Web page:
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paradox of the binary tree

Defines: 
complete binary tree, complete infinite binary tree
Keywords: 
set theory, Cantor's theorem, uncountability
Synonym: 
binary tree paradox
Type of Math Object: 
Definition
Major Section: 
Reference
Groups audience: 

Mathematics Subject Classification

03E75 no label found03E15 no label found

Comments

This article should detail the argument (more like it is in "W. Mückenheim: Die Mathematik des Unendlichen, Shaker-Verlag, Aachen 2006.") In that paper the author makes a number of elementary errors that can be pointed out as being in error. In this short version, its not even clear what is being claimed, other than that in finite binary trees, you have one set of facts, and in the infinite case things change. Well, yeah, of course.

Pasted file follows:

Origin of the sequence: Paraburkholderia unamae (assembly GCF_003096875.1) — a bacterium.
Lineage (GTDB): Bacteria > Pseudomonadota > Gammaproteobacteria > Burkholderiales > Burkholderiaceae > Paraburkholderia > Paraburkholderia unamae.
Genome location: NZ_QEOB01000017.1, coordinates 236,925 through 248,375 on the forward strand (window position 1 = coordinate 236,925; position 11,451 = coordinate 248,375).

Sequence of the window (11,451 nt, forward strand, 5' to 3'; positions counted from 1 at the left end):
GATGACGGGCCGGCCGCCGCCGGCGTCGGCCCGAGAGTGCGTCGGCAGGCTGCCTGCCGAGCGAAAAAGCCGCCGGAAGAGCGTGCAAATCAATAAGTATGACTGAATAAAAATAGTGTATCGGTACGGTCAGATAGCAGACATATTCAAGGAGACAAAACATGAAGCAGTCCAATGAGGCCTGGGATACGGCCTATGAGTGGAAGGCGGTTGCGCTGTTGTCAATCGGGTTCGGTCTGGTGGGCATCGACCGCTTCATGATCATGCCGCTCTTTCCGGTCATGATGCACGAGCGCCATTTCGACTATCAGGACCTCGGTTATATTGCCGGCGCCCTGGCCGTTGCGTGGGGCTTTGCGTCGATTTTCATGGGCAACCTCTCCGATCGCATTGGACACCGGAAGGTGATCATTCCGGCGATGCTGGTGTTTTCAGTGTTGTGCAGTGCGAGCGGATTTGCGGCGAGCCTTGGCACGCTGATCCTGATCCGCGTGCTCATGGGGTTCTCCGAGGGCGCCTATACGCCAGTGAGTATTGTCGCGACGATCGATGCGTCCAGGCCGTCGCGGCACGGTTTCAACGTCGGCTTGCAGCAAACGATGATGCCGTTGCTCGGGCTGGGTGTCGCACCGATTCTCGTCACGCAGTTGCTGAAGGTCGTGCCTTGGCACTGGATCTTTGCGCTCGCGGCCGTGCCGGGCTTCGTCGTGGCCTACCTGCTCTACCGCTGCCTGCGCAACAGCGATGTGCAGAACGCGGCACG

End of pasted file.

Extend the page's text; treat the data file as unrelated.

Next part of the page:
The claim "the number of separated paths is the number of nodes" may be an error if it were clearer what "separated paths" really meant. Every "separation" (i.e., every node node in fact) gives rise to an uncountable number of infinite paths below it that share that node and the path to the root as "prefixes". So what? For any finite length binary fractional number (.e.g, .00101010101) there are an uncountable number of binary numbers that start out that way. If "separated paths" is just a path, then clearly "the number of separated paths is the number of nodes" is out and out wrong.

Joe N

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